Strahan, to the business. The partnership agreement was signed on October 10,
and Strahan invested $60,000 to become a partner.
Unbeknownst to any of the partners, trouble was brewing as the ink was drying.
On the evening of October 9, Bertrand dropped off a freshly tailored gown at the
lavish residence of client Veronica Treadwell, who was out of town at the time.
Per Treadwell's instructions, Bertrand used a code to open Treadwell's garage.
The interior door to the home had been left unlocked for him, so he left the
garment in the laundry room. Bertrand was to lock the door leading to the
garage behind him and close the garage upon leaving.


Chapter 36 Hypothetical Case 4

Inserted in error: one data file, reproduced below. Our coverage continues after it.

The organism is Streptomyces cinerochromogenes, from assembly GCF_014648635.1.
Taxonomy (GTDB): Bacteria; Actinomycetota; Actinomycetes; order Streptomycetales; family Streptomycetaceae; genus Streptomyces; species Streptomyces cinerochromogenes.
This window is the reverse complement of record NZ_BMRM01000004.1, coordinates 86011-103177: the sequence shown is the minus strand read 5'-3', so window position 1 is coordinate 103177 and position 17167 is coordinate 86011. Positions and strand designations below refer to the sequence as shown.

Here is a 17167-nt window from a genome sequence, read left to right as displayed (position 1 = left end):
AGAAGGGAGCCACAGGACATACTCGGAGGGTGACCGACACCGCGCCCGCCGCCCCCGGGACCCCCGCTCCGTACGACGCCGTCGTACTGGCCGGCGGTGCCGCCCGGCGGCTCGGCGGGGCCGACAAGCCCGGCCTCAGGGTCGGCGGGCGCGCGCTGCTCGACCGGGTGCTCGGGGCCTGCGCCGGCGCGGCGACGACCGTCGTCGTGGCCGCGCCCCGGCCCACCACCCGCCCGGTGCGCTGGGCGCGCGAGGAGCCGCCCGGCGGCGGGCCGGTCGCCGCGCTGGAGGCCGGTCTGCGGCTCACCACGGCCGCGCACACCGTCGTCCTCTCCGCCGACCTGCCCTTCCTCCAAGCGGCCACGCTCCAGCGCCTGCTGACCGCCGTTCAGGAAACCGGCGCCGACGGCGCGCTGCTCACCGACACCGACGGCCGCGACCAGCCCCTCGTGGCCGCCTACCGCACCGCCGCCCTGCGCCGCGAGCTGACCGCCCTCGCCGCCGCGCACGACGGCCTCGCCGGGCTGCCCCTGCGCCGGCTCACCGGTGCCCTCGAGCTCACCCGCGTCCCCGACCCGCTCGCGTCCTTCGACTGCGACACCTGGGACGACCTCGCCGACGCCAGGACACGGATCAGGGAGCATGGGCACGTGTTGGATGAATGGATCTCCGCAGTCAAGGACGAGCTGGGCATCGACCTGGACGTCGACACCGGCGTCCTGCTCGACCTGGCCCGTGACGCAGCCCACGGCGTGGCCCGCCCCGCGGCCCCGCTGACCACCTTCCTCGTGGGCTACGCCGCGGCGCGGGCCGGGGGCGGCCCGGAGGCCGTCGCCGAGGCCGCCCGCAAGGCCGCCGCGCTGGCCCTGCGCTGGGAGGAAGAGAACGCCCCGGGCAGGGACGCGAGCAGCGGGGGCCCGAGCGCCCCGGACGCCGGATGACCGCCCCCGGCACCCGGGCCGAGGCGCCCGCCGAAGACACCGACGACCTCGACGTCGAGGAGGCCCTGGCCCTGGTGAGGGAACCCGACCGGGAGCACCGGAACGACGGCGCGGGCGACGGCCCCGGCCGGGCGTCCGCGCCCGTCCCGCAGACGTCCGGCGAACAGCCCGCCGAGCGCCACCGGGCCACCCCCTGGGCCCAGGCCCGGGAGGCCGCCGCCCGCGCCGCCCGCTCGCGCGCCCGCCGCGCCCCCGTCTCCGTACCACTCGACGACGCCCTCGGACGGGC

However, Bertrand received a panicked phone call from his daughter in the
midst of dropping off the gown. She was stranded and needed to be picked
up. Bertrand hastily hung up the gown and dashed out of Treadwell's
laundry room, forgetting to lock the door behind him or even close the
garage door.
When Treadwell returned from her vacation on October 12, she found her
garage door open, the door unlocked, and her home stripped of all her
valuables. Somewhere between Bertrand's errand on the evening of
October 9 and 4:00 p.m. on October 12, Treadwell had been robbed.
Treadwell files suit against FitzWellby and each of the four partners
individually for Bertrand's negligence.
• Is Bob Strahan, the new partner, personally liable? Can Strahan's $60,000 be
used to settle the lawsuit? Explain your response.